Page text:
Acquisition disorder does not just fuel the greed of the afflicted, it also causes them to speak with false authority and at times destroy the good name of others - just for the sake of seeing their name in print. This is otherwise known as slander. This is where the balance between a non-commercial community and one that allows business on SOME level to exist becomes clear. It's important to keep in mind that while most of us come online as part of our hobby and simply enjoy the interaction with others that share our love for a certain object or style, others come online because this is pretty much how they put bread on their family's table.

Being a patron of the arts comes with a great amount of personal satisfaction, but we tend to forget the responsibility that comes along with it.

My point? - Be very careful what you write and how you write it. Words have a power of their own, especially in places like online forums. Being authoritative is good. Being a human being is even better. And if you can't behave like a decent human being, don't take it upon yourself to lead.
 
G

Guest

Some interesting points here, Robert. But I beg to offer a slightly different angle on this one here:

RobertSkinner said:
There are several artisans that have been quiet literally burned by the attitude of some people on (other) forums. They are great artisans, very honest people, and quite frankly a bit too trusting at times if you ask me. They now refuse to sell their creations to people through forums like those. They all say the same thing "I do my best to please and provide people with fine products for good prices - but there is no pleasing some people". And from my knowledge of their experiences, they are 100% right.
Not all vendors are created equal. There is a large, grey area in which hobbyists are active. More often than not, they start out with a few razors, hone or rescale them, find out they can make some money with them (the massive increase in prices for most things relating to straight shaving playing a crucial role here), then start looking for channels through which to sell their goods. Forums that offer a commercial venue are a prime choice. A very tempting one, too. And - especially when we are talking about big forums, where it is relatively easy to boost your post count and assume quasi authority - rather simple to manipulate.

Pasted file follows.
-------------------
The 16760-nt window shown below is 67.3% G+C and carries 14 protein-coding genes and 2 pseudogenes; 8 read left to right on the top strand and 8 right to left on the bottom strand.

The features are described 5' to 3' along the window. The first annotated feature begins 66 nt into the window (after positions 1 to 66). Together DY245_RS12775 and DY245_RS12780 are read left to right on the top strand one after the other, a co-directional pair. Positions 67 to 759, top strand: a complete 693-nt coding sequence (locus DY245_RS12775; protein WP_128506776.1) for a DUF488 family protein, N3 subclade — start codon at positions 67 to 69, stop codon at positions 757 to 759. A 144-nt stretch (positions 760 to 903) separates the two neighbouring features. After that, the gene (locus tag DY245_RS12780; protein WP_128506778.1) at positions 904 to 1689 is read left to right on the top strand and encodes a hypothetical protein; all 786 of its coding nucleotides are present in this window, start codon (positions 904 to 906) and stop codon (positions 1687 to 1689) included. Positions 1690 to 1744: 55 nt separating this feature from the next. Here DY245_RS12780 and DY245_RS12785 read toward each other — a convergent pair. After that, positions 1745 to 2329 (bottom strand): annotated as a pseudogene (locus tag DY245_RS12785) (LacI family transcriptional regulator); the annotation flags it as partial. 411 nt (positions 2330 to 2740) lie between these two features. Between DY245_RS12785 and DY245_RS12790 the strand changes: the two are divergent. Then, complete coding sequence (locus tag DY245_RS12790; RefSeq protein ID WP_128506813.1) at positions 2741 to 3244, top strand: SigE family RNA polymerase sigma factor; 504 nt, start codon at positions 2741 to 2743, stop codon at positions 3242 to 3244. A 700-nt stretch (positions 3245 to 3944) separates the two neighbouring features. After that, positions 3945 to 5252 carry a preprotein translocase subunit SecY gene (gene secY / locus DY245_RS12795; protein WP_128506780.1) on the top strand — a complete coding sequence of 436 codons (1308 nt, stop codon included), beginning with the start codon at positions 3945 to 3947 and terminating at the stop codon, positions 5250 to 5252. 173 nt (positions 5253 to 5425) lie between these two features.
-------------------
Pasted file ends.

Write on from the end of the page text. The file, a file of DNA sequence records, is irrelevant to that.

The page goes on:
Now take the perspective of the forum owner. Let us, for argument's sake, assume they are benign, and altruistic people without any ulterior interests. What should they do? In a binary world, there would be pure discussion, and pure sales forums. In reality, you get a mixture of both. Again ideally, you would have one confined space in which goods are traded, and maybe ads allowed for commercial vendors wishing to pay back for the extra influx of users they get through their ads.

So much for theory. In reality, the market is a saturated one, and profit margins are small. So more often than not, entrepreneurs resort to guerilla tactics. One that has proven successful for the marketeers, and detrimental to the forums, is to create a cult following, post reviews and comments across entire forums, and telling everyone that New Product X is the bee's knees. I cannot, and will not, divulge any details, but we recently experienced a case where a producer of skin products whipped up a frenzy, then failed to handle the demand, and resorted to relabelled ersatz products that caused severe skin problems.

So where do you, as a forum owner or as a senior member, draw the line? Do you require vendors (hobbyists and professionals alike) to submit samples before you allow them to offer their goods through your site? Not realistic. Do you rely on word of mouth from members? Pretty prone to guerilla marketing one the forum has more than a few members. Do you encourage damning reviews? One big forum does that (in fact, they seem to relish in vendor bashing, and the owner actively encourages it), the one on which I am active has zero tolerance for that (having resulted in a number of bans recently) - whether either way is right or wrong, I cannot say.

Speaking about rocks and hard places, there is no silver bullet for this challenge. Do vendors (or "artisans" if you will) get burned? Absolutely. Is anyone at fault? That depends. If you try to enter a saturated market full of high quality products, you will find it difficult to get a share of that market unless you either offer superior quality (hard to do in today's market, really), offer unique products of at least the same quality as the established players, or undercut their prices. Either of these will work. Off the top of my head, I can think of three soap/cream manufacturers who have managed to successfully establish themselves in niche markets (not everyone likes glycerine based soaps, for example). However, I can also think of two who offer - pardon my French - crap products. There is no other way to describe them. Soaps and creams happen to be the one area where I can claim some authority, and when I end up with an average rating of less than 35% for a product, and someone else (who has a minuscule fraction of my experience) comes up with an average rating of 100%, I smell a sizeable rodent.